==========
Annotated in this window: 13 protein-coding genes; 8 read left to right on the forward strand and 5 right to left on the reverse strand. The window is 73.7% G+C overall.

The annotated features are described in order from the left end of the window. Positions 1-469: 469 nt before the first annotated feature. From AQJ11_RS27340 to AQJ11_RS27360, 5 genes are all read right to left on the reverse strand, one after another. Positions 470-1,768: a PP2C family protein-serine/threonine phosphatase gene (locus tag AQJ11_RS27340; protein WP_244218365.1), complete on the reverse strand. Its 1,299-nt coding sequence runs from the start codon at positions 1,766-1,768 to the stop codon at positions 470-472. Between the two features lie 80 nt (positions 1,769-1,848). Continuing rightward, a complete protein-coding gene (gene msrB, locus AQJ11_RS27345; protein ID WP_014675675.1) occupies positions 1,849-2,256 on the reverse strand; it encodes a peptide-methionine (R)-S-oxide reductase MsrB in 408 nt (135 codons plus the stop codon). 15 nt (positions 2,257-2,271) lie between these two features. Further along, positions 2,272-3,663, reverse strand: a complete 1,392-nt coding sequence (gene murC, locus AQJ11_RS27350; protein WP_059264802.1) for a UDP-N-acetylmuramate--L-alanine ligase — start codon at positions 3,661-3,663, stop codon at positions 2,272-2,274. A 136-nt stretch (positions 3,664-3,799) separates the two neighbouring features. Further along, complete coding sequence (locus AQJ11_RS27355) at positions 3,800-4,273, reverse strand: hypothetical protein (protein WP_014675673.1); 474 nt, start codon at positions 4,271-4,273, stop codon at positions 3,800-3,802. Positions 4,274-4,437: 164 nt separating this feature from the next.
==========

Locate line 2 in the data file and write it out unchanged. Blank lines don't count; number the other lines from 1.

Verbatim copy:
The annotated features are described in order from the left end of the window. Positions 1-469: 469 nt before the first annotated feature. From AQJ11_RS27340 to AQJ11_RS27360, 5 genes are all read right to left on the reverse strand, one after another. Positions 470-1,768: a PP2C family protein-serine/threonine phosphatase gene (locus tag AQJ11_RS27340; protein WP_244218365.1), complete on the reverse strand. Its 1,299-nt coding sequence runs from the start codon at positions 1,766-1,768 to the stop codon at positions 470-472. Between the two features lie 80 nt (positions 1,769-1,848). Continuing rightward, a complete protein-coding gene (gene msrB, locus AQJ11_RS27345; protein ID WP_014675675.1) occupies positions 1,849-2,256 on the reverse strand; it encodes a peptide-methionine (R)-S-oxide reductase MsrB in 408 nt (135 codons plus the stop codon). 15 nt (positions 2,257-2,271) lie between these two features. Further along, positions 2,272-3,663, reverse strand: a complete 1,392-nt coding sequence (gene murC, locus AQJ11_RS27350; protein WP_059264802.1) for a UDP-N-acetylmuramate--L-alanine ligase — start codon at positions 3,661-3,663, stop codon at positions 2,272-2,274. A 136-nt stretch (positions 3,664-3,799) separates the two neighbouring features. Further along, complete coding sequence (locus AQJ11_RS27355) at positions 3,800-4,273, reverse strand: hypothetical protein (protein WP_014675673.1); 474 nt, start codon at positions 4,271-4,273, stop codon at positions 3,800-3,802. Positions 4,274-4,437: 164 nt separating this feature from the next.